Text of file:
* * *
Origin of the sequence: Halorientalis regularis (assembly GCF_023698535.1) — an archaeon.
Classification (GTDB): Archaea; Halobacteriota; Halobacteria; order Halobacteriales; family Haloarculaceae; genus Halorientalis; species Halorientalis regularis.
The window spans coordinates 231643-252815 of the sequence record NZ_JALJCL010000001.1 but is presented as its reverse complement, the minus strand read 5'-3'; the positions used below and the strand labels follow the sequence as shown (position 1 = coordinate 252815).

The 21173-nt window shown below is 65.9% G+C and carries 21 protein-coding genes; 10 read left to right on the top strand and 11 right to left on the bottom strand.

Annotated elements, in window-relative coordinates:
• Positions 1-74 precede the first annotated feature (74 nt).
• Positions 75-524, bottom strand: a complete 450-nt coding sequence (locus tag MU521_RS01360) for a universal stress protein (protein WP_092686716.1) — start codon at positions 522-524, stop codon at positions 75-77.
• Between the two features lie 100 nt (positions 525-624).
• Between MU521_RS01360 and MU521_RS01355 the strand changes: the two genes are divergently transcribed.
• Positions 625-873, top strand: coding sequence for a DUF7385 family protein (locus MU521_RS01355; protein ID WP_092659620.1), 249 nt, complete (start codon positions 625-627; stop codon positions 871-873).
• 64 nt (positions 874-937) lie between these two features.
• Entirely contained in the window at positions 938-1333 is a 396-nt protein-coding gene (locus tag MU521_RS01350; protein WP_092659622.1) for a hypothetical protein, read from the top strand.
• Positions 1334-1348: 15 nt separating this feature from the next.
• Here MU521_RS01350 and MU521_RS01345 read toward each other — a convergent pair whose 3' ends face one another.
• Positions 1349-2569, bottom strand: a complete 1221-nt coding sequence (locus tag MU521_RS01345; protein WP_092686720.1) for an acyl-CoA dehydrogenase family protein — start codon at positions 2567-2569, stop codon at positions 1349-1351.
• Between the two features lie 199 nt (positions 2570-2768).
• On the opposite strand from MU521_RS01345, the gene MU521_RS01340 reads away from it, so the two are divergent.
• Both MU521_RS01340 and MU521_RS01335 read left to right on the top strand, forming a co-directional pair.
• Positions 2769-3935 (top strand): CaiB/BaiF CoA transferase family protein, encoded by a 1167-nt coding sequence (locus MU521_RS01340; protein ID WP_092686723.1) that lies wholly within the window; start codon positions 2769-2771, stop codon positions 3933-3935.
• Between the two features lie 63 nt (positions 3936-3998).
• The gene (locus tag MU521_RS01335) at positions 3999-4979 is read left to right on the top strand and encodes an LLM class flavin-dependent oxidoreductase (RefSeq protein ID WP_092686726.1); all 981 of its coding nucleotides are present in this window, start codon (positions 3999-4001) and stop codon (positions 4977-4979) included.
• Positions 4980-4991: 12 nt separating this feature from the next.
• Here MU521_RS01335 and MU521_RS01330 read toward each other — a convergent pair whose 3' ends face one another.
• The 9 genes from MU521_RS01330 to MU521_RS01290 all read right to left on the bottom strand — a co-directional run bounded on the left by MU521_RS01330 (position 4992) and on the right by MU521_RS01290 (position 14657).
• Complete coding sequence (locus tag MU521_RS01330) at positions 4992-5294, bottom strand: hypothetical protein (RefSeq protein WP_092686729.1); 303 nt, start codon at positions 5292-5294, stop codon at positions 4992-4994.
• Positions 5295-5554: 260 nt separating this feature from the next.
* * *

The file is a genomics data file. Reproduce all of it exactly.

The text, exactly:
Origin of the sequence: Halorientalis regularis (assembly GCF_023698535.1) — an archaeon.
Classification (GTDB): Archaea; Halobacteriota; Halobacteria; order Halobacteriales; family Haloarculaceae; genus Halorientalis; species Halorientalis regularis.
The window spans coordinates 231643-252815 of the sequence record NZ_JALJCL010000001.1 but is presented as its reverse complement, the minus strand read 5'-3'; the positions used below and the strand labels follow the sequence as shown (position 1 = coordinate 252815).

The 21173-nt window shown below is 65.9% G+C and carries 21 protein-coding genes; 10 read left to right on the top strand and 11 right to left on the bottom strand.

Annotated elements, in window-relative coordinates:
• Positions 1-74 precede the first annotated feature (74 nt).
• Positions 75-524, bottom strand: a complete 450-nt coding sequence (locus tag MU521_RS01360) for a universal stress protein (protein WP_092686716.1) — start codon at positions 522-524, stop codon at positions 75-77.
• Between the two features lie 100 nt (positions 525-624).
• Between MU521_RS01360 and MU521_RS01355 the strand changes: the two genes are divergently transcribed.
• Positions 625-873, top strand: coding sequence for a DUF7385 family protein (locus MU521_RS01355; protein ID WP_092659620.1), 249 nt, complete (start codon positions 625-627; stop codon positions 871-873).
• 64 nt (positions 874-937) lie between these two features.
• Entirely contained in the window at positions 938-1333 is a 396-nt protein-coding gene (locus tag MU521_RS01350; protein WP_092659622.1) for a hypothetical protein, read from the top strand.
• Positions 1334-1348: 15 nt separating this feature from the next.
• Here MU521_RS01350 and MU521_RS01345 read toward each other — a convergent pair whose 3' ends face one another.
• Positions 1349-2569, bottom strand: a complete 1221-nt coding sequence (locus tag MU521_RS01345; protein WP_092686720.1) for an acyl-CoA dehydrogenase family protein — start codon at positions 2567-2569, stop codon at positions 1349-1351.
• Between the two features lie 199 nt (positions 2570-2768).
• On the opposite strand from MU521_RS01345, the gene MU521_RS01340 reads away from it, so the two are divergent.
• Both MU521_RS01340 and MU521_RS01335 read left to right on the top strand, forming a co-directional pair.
• Positions 2769-3935 (top strand): CaiB/BaiF CoA transferase family protein, encoded by a 1167-nt coding sequence (locus MU521_RS01340; protein ID WP_092686723.1) that lies wholly within the window; start codon positions 2769-2771, stop codon positions 3933-3935.
• Between the two features lie 63 nt (positions 3936-3998).
• The gene (locus tag MU521_RS01335) at positions 3999-4979 is read left to right on the top strand and encodes an LLM class flavin-dependent oxidoreductase (RefSeq protein ID WP_092686726.1); all 981 of its coding nucleotides are present in this window, start codon (positions 3999-4001) and stop codon (positions 4977-4979) included.
• Positions 4980-4991: 12 nt separating this feature from the next.
• Here MU521_RS01335 and MU521_RS01330 read toward each other — a convergent pair whose 3' ends face one another.
• The 9 genes from MU521_RS01330 to MU521_RS01290 all read right to left on the bottom strand — a co-directional run bounded on the left by MU521_RS01330 (position 4992) and on the right by MU521_RS01290 (position 14657).
• Complete coding sequence (locus tag MU521_RS01330) at positions 4992-5294, bottom strand: hypothetical protein (RefSeq protein WP_092686729.1); 303 nt, start codon at positions 5292-5294, stop codon at positions 4992-4994.
• Positions 5295-5554: 260 nt separating this feature from the next.